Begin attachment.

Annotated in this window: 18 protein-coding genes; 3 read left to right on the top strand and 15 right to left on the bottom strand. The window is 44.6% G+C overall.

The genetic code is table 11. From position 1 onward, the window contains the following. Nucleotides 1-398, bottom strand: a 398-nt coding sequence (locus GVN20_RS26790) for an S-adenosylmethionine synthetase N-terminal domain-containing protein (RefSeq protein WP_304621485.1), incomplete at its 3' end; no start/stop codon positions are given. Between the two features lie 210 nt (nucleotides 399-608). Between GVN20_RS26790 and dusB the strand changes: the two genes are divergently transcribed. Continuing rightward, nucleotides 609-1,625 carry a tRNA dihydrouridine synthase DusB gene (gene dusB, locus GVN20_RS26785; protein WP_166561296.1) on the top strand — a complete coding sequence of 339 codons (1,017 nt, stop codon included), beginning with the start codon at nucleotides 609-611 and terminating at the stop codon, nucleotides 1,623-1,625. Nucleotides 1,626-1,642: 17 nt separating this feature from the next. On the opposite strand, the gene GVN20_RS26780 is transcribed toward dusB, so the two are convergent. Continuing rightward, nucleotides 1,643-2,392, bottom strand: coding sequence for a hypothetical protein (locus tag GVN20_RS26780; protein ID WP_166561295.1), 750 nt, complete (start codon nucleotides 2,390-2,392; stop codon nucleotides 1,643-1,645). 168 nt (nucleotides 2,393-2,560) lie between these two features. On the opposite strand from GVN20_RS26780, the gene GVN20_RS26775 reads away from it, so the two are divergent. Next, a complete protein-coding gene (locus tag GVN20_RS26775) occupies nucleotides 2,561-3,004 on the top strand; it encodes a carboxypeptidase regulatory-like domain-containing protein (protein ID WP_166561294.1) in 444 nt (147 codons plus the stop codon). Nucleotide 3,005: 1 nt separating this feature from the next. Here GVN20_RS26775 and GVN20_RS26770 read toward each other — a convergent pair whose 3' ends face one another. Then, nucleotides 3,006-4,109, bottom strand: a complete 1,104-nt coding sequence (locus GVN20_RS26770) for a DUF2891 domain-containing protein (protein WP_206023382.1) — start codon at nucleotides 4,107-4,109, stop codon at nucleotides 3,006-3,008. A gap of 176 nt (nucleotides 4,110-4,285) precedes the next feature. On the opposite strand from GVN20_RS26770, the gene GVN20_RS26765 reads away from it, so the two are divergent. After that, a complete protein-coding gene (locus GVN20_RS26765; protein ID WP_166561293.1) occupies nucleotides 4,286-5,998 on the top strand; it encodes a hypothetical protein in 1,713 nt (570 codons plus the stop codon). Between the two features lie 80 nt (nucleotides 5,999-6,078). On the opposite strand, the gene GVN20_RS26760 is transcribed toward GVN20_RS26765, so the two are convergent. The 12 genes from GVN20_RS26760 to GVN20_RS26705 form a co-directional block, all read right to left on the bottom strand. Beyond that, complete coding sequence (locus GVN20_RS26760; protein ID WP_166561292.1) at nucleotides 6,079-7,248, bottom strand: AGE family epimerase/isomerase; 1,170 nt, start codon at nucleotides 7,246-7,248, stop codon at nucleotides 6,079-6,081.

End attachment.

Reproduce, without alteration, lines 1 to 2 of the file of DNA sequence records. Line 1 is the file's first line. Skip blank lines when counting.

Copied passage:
Annotated in this window: 18 protein-coding genes; 3 read left to right on the top strand and 15 right to left on the bottom strand. The window is 44.6% G+C overall.

The genetic code is table 11. From position 1 onward, the window contains the following. Nucleotides 1-398, bottom strand: a 398-nt coding sequence (locus GVN20_RS26790) for an S-adenosylmethionine synthetase N-terminal domain-containing protein (RefSeq protein WP_304621485.1), incomplete at its 3' end; no start/stop codon positions are given. Between the two features lie 210 nt (nucleotides 399-608). Between GVN20_RS26790 and dusB the strand changes: the two genes are divergently transcribed. Continuing rightward, nucleotides 609-1,625 carry a tRNA dihydrouridine synthase DusB gene (gene dusB, locus GVN20_RS26785; protein WP_166561296.1) on the top strand — a complete coding sequence of 339 codons (1,017 nt, stop codon included), beginning with the start codon at nucleotides 609-611 and terminating at the stop codon, nucleotides 1,623-1,625. Nucleotides 1,626-1,642: 17 nt separating this feature from the next. On the opposite strand, the gene GVN20_RS26780 is transcribed toward dusB, so the two are convergent. Continuing rightward, nucleotides 1,643-2,392, bottom strand: coding sequence for a hypothetical protein (locus tag GVN20_RS26780; protein ID WP_166561295.1), 750 nt, complete (start codon nucleotides 2,390-2,392; stop codon nucleotides 1,643-1,645). 168 nt (nucleotides 2,393-2,560) lie between these two features. On the opposite strand from GVN20_RS26780, the gene GVN20_RS26775 reads away from it, so the two are divergent. Next, a complete protein-coding gene (locus tag GVN20_RS26775) occupies nucleotides 2,561-3,004 on the top strand; it encodes a carboxypeptidase regulatory-like domain-containing protein (protein ID WP_166561294.1) in 444 nt (147 codons plus the stop codon). Nucleotide 3,005: 1 nt separating this feature from the next. Here GVN20_RS26775 and GVN20_RS26770 read toward each other — a convergent pair whose 3' ends face one another. Then, nucleotides 3,006-4,109, bottom strand: a complete 1,104-nt coding sequence (locus GVN20_RS26770) for a DUF2891 domain-containing protein (protein WP_206023382.1) — start codon at nucleotides 4,107-4,109, stop codon at nucleotides 3,006-3,008. A gap of 176 nt (nucleotides 4,110-4,285) precedes the next feature. On the opposite strand from GVN20_RS26770, the gene GVN20_RS26765 reads away from it, so the two are divergent. After that, a complete protein-coding gene (locus GVN20_RS26765; protein ID WP_166561293.1) occupies nucleotides 4,286-5,998 on the top strand; it encodes a hypothetical protein in 1,713 nt (570 codons plus the stop codon). Between the two features lie 80 nt (nucleotides 5,999-6,078). On the opposite strand, the gene GVN20_RS26760 is transcribed toward GVN20_RS26765, so the two are convergent. The 12 genes from GVN20_RS26760 to GVN20_RS26705 form a co-directional block, all read right to left on the bottom strand. Beyond that, complete coding sequence (locus GVN20_RS26760; protein ID WP_166561292.1) at nucleotides 6,079-7,248, bottom strand: AGE family epimerase/isomerase; 1,170 nt, start codon at nucleotides 7,246-7,248, stop codon at nucleotides 6,079-6,081.